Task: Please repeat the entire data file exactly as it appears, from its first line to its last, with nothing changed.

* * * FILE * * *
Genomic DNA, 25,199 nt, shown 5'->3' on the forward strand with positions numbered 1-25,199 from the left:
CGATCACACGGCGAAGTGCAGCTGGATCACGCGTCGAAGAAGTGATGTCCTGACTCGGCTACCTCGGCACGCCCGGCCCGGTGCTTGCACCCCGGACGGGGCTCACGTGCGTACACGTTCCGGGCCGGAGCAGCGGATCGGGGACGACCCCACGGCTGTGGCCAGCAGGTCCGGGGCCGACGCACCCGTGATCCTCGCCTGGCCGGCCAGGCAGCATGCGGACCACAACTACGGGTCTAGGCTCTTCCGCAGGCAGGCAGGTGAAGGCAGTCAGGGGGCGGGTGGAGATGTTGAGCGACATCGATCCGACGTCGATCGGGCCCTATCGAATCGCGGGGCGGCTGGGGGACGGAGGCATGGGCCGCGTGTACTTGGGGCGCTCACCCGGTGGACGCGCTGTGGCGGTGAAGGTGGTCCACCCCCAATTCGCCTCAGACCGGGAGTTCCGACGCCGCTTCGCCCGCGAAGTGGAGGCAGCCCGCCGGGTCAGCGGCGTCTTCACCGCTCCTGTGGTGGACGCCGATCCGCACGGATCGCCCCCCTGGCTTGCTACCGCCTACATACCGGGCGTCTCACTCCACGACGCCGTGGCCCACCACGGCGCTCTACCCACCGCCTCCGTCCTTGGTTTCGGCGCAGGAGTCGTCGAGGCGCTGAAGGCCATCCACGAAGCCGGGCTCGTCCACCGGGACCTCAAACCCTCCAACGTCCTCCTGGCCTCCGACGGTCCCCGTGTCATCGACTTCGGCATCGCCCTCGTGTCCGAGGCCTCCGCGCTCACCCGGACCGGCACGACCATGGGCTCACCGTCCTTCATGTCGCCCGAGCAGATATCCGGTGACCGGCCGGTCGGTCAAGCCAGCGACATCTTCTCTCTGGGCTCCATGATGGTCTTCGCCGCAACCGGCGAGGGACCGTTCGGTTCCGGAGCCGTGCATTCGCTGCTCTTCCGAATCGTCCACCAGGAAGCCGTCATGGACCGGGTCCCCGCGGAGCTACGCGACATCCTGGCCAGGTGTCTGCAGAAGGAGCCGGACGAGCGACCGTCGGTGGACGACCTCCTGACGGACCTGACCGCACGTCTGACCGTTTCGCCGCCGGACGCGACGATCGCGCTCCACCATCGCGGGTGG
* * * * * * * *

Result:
Genomic DNA, 25,199 nt, shown 5'->3' on the forward strand with positions numbered 1-25,199 from the left:
CGATCACACGGCGAAGTGCAGCTGGATCACGCGTCGAAGAAGTGATGTCCTGACTCGGCTACCTCGGCACGCCCGGCCCGGTGCTTGCACCCCGGACGGGGCTCACGTGCGTACACGTTCCGGGCCGGAGCAGCGGATCGGGGACGACCCCACGGCTGTGGCCAGCAGGTCCGGGGCCGACGCACCCGTGATCCTCGCCTGGCCGGCCAGGCAGCATGCGGACCACAACTACGGGTCTAGGCTCTTCCGCAGGCAGGCAGGTGAAGGCAGTCAGGGGGCGGGTGGAGATGTTGAGCGACATCGATCCGACGTCGATCGGGCCCTATCGAATCGCGGGGCGGCTGGGGGACGGAGGCATGGGCCGCGTGTACTTGGGGCGCTCACCCGGTGGACGCGCTGTGGCGGTGAAGGTGGTCCACCCCCAATTCGCCTCAGACCGGGAGTTCCGACGCCGCTTCGCCCGCGAAGTGGAGGCAGCCCGCCGGGTCAGCGGCGTCTTCACCGCTCCTGTGGTGGACGCCGATCCGCACGGATCGCCCCCCTGGCTTGCTACCGCCTACATACCGGGCGTCTCACTCCACGACGCCGTGGCCCACCACGGCGCTCTACCCACCGCCTCCGTCCTTGGTTTCGGCGCAGGAGTCGTCGAGGCGCTGAAGGCCATCCACGAAGCCGGGCTCGTCCACCGGGACCTCAAACCCTCCAACGTCCTCCTGGCCTCCGACGGTCCCCGTGTCATCGACTTCGGCATCGCCCTCGTGTCCGAGGCCTCCGCGCTCACCCGGACCGGCACGACCATGGGCTCACCGTCCTTCATGTCGCCCGAGCAGATATCCGGTGACCGGCCGGTCGGTCAAGCCAGCGACATCTTCTCTCTGGGCTCCATGATGGTCTTCGCCGCAACCGGCGAGGGACCGTTCGGTTCCGGAGCCGTGCATTCGCTGCTCTTCCGAATCGTCCACCAGGAAGCCGTCATGGACCGGGTCCCCGCGGAGCTACGCGACATCCTGGCCAGGTGTCTGCAGAAGGAGCCGGACGAGCGACCGTCGGTGGACGACCTCCTGACGGACCTGACCGCACGTCTGACCGTTTCGCCGCCGGACGCGACGATCGCGCTCCACCATCGCGGGTGG